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Public overwhelmingly rejects food truck changes


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Public feedback has rejected changes to the mobile food vending program proposed by the Adelaide City Council.

The council this morning released the results of its consultation on changes which food truck operators have warned would kill the industry and which Premier Jay Weatherill described as ‘alarming’, but that fixed businesses have argued would level the competitive playing field.

Several city councillors have argued that fixed city businesses paying council rates should not have to compete with mobile vendors paying licence fees in the low thousands of dollars.

However, proposed fee hikes for mobile food vendors were rejected by 70 per cent of public respondents.

In addition, more than 80 per cent of the approximately 700 members of the public surveyed indicated they did not support the expansion of the 25-metre exclusion zone  – keeping mobile food vendors away from from fixed food vendors – to 50 metres.

The proposal to give fixed businesses their first year trying mobile vending for free was rejected by 72 per cent, with 10 per cent undecided.

Members of the public also overwhelmingly rejected the notion of discounted fees for new entrants into mobile food vending market.

Asked the same questions, fixed businesses and mobile food vendors largely voted in line with their own interests.

Given these results, the council administration report recommended that the 25 metre exclusion zone be increased to 50 metres – but only for “like” businesses selling similar products.

The report also recommended that city squares be excepted from exclusion zones altogether, and that the number of food trucks allowed on city squares – not just in car parks around them – should be doubled. Currently, three food trucks are permitted on Victoria Square at any one time.

Licence fees for mobile food vendors, it reads, should be increased “to be in line with council rates” paid by fixed vendors.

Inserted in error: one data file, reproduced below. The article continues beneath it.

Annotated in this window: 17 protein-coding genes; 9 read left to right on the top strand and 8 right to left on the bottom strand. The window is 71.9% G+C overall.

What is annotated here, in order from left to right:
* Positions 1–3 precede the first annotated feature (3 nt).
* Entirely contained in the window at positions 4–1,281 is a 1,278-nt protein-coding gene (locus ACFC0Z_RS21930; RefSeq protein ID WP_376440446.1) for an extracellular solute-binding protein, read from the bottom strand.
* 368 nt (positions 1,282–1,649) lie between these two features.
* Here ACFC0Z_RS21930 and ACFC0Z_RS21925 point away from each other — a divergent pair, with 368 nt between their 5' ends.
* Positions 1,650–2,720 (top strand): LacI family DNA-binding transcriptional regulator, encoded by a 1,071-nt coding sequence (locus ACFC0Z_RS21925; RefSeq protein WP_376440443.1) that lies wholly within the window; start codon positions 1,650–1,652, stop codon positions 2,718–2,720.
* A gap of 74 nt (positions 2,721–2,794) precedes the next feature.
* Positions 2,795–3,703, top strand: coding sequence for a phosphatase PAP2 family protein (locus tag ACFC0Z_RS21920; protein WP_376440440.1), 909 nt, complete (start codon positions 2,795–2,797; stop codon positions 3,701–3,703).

The report says that “whilst MFVs do not generate significant turnover, competing (fixed businesses) continue to be concerned about the program”.

A previous economic analysis revealed that food trucks generate around $600,000 in revenue each year – 0.15 per cent of city turnover.

However, Deputy Lord Mayor Houssam Abiad told InDaily this morning that, despite the small revenue generated by mobile vendors, small fixed vendors felt the impact of food trucks operating in their area.

He argued that increasing licencing fees for mobile vendors to around $2,500 in the second year of their operation was “not even close to rent” paid by fixed vendors.

“If a mobile food vending (business) is unable to sustain on year two or three a $2,500 annual charge, I would start questioning … whether their business model is successful,” he said.

“These recommendations … strike that right balance.”

Abiad said that the report had taken on board concerns that food trucks would be banished from city squares as a result of expanded exclusion zones.

However, “the only thing that council keeps pressing,” were increases to licencing fees for mobile vendors, which he said would level the playing field for city businesses.

He said that allowing fixed businesses their first year of mobile vending for tree would encourage “some of the businesses that wont innovate to get out and give it a go”.

A council committee will debate the report’s recommendations at a meeting next week.

You can read the detailed report here.

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